The Huffington Post had an article titled “Marijuana Entrepreneur Plans $100 Million ‘Marlboro of Weed’ Brand With Irreverent Ad” discussing the plans of Brian Laoruangroch, 29, the president of Prohibition Brands. The company is positioning itself to produce ready-made cannabis ‘cigarettes’ and ‘cigars’. What’s unique about this company is it recently filed a Regulation A offering with the SEC.
Now for those that don’t know what a Regulation A offering is, the SEC explains it as:
Regulation A is an exemption for public offerings not exceeding $5 million in any 12-month period. If you choose to rely on this exemption, your company must file an offering statement with the SEC on Form 1-A, consisting of a notification, offering circular, and exhibits. The SEC staff will review this offering statement.
Regulation A offerings share many characteristics with registered offerings. For example, purchasers must be provided with an offering circular similar to a prospectus. Just as in registered offerings, the securities can be offered publicly, using general solicitation and advertising, and purchasers do not receive “restricted securities,” as explained below under the heading “Resales of restricted securities.” The principal differences between Regulation A offerings and registered public offerings are:
- financial statements for a Regulation A offering are simpler and do not need to be audited unless audited financial statements are otherwise available;
- Regulation A issuers do not incur either Exchange Act reporting obligations after the offering or Sarbanes-Oxley Act obligations applicable only to SEC reporting companies, unless the company meets the thresholds that trigger Exchange Act registration;
- companies may choose among three formats to prepare the Regulation A offering circular, one of which is a simplified question-and-answer document; and
- companies may “test the waters” to determine market interest in their securities before going through the expense of filing with the SEC.
SEC reporting companies are not eligible to use Regulation A. All other types of companies may use Regulation A, except development stage companies without a specified business (for example, “blank check companies”) and investment companies registered or required to be registered under the Investment Company Act of 1940. In most cases, shareholders may use Regulation A to resell up to $1.5 million of securities.
The “test the waters” provisions of Regulation A allow companies to publish or deliver a written document to prospective purchasers or make scripted radio or television broadcasts to determine whether there is an interest in their contemplated securities offering before filing an offering statement with the SEC. This gives companies the opportunity of being able to determine whether enough market interest in their securities exists before they incur the full range of legal, accounting, and other costs associated with filing an offering statement with the SEC. Companies may not, however, solicit or accept money for securities offered under Regulation A until the SEC staff completes its review of the filed offering statement and the company delivers offering materials to investors.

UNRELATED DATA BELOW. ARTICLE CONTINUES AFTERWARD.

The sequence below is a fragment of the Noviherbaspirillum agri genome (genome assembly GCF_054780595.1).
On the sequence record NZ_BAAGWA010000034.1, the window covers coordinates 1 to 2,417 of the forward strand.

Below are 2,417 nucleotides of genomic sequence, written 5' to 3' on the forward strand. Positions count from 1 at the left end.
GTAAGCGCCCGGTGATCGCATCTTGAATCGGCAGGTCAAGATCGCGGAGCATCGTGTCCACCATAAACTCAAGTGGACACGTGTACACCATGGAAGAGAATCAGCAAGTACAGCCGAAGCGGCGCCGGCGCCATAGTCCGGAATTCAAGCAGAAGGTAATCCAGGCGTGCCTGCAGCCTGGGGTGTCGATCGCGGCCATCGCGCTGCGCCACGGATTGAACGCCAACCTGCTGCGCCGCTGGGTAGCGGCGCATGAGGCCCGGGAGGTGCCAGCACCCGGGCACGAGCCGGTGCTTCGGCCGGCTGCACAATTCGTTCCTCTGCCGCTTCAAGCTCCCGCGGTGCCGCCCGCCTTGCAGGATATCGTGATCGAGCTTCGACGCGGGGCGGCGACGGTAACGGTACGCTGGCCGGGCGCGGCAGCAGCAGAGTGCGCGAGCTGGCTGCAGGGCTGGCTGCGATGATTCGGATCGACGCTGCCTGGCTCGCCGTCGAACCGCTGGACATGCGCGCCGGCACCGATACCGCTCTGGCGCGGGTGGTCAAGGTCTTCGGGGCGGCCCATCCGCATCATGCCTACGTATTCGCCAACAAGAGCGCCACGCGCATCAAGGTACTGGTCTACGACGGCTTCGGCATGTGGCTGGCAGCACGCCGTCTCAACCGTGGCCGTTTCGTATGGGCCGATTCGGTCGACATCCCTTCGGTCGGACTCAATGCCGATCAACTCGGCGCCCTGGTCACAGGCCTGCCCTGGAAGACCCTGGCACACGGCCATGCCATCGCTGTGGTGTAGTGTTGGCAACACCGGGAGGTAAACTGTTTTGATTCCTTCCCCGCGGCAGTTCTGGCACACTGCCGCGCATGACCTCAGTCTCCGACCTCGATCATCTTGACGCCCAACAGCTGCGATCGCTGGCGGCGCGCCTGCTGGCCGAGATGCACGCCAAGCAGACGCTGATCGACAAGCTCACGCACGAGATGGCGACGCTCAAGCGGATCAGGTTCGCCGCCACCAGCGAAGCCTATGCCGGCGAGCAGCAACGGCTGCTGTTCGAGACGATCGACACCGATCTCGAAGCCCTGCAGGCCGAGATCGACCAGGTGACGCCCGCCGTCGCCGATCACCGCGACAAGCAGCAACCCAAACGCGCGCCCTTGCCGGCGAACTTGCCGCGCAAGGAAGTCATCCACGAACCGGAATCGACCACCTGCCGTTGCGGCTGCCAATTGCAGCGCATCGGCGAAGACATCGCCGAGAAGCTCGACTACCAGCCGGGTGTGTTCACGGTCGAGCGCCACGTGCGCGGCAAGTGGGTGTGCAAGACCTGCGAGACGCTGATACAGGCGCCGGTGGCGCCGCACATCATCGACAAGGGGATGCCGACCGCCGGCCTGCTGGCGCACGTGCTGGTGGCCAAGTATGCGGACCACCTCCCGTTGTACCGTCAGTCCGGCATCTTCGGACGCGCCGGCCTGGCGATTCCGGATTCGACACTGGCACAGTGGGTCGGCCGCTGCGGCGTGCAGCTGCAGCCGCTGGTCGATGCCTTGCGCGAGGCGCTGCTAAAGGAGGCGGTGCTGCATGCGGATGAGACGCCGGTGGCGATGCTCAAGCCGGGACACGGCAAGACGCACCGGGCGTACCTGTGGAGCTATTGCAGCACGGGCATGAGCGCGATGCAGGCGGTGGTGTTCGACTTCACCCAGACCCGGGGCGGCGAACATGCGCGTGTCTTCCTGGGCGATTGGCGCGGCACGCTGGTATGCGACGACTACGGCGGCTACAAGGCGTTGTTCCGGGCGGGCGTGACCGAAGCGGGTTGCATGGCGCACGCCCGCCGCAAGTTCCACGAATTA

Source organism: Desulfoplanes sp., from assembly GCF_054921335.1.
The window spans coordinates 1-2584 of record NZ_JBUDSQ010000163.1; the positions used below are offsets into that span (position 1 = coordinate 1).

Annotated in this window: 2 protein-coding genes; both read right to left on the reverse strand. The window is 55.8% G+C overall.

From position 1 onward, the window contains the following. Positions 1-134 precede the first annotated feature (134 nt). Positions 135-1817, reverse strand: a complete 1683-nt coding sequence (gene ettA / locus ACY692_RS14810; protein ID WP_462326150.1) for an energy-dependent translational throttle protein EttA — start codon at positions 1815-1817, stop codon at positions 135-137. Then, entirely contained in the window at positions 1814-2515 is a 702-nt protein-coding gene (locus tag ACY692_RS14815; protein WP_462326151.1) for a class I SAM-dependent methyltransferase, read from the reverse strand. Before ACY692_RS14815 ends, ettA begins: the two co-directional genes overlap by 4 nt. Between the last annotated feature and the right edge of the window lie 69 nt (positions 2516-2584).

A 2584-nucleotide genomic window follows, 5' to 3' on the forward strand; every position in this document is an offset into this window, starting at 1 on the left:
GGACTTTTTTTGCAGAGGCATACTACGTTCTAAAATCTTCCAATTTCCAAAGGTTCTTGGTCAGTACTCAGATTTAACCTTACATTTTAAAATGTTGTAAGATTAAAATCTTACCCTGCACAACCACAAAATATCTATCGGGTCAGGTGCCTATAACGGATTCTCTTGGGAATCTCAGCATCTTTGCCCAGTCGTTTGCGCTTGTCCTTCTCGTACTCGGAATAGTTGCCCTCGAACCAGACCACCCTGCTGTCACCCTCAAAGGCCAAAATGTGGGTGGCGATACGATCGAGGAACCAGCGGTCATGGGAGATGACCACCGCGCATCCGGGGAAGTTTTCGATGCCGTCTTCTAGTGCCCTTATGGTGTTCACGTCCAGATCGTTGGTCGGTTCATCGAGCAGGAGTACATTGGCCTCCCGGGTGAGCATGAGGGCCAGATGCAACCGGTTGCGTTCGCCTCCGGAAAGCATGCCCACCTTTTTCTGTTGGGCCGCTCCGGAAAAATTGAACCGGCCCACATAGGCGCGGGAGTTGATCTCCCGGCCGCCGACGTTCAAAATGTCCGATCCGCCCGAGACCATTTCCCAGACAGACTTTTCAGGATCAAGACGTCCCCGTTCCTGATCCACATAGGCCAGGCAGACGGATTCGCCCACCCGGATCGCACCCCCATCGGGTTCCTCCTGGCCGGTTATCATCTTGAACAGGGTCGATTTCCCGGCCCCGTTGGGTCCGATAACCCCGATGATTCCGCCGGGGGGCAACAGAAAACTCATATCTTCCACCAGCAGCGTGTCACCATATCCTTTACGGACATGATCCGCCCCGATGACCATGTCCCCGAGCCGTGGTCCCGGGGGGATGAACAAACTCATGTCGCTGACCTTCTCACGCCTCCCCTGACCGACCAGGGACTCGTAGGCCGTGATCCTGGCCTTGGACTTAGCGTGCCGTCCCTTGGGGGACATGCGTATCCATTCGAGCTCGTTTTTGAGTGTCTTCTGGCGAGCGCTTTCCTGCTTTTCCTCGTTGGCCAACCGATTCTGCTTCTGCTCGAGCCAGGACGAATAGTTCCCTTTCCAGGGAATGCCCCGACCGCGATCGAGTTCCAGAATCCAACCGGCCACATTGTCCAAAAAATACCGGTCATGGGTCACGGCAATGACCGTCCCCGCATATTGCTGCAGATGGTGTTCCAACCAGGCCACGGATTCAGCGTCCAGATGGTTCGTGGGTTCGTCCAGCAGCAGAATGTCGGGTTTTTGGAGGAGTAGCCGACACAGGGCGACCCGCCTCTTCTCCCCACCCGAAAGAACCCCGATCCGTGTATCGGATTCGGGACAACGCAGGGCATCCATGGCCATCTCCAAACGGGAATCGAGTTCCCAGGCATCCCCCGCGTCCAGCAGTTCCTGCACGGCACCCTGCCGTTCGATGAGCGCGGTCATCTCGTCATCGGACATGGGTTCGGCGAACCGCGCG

This is a great first step toward filing a full public offering, something the company’s president Mr. Laoruangroch must be planning with his claims of a much larger business in the near future. From the Investors Information page:
Through the new JOBS act signed into law in 2012, and the U.S. Securities and Exchange Commission, we will hold an IPO sale of stock for $50 million in Fall of 2013.
With the larger planned IPO, Prohibition Brands would need to become fully registered with the SEC as they’d fall well beyond the $10 million limit for qualifying for the Regulation A registration. Ivestopedia explains:
The issuer of a Regulation A offering has to provide buyers of the issue with an offering document whose content is similar to the prospectus in a registered offering. However, the advantages of a Reg A offering over a fully registered offering make up for this somewhat onerous requirement. These advantages include – simpler financial statements that do not have to be audited, no Exchange Act reporting requirements until the company has more than $10 million in assets and more than 500 shareholders, and the choice of three formats to prepare the offering circular.
MMJ Business Daily also featured the company this week in it’s Weekly Round-up, noting the developments at Prohibition Brands come ‘on the heals’ of other grandiose claims from Diego Pellicer owner and former Microsoft manager whose plans include operating a multi-state dispensary business.
These businesses showcase the amount of money and interest flooding into the expanding industry from professionals and dreamers alike.
We have linked the filing for Prohibition Brands below:
View the Regulation A filing at the SEC website.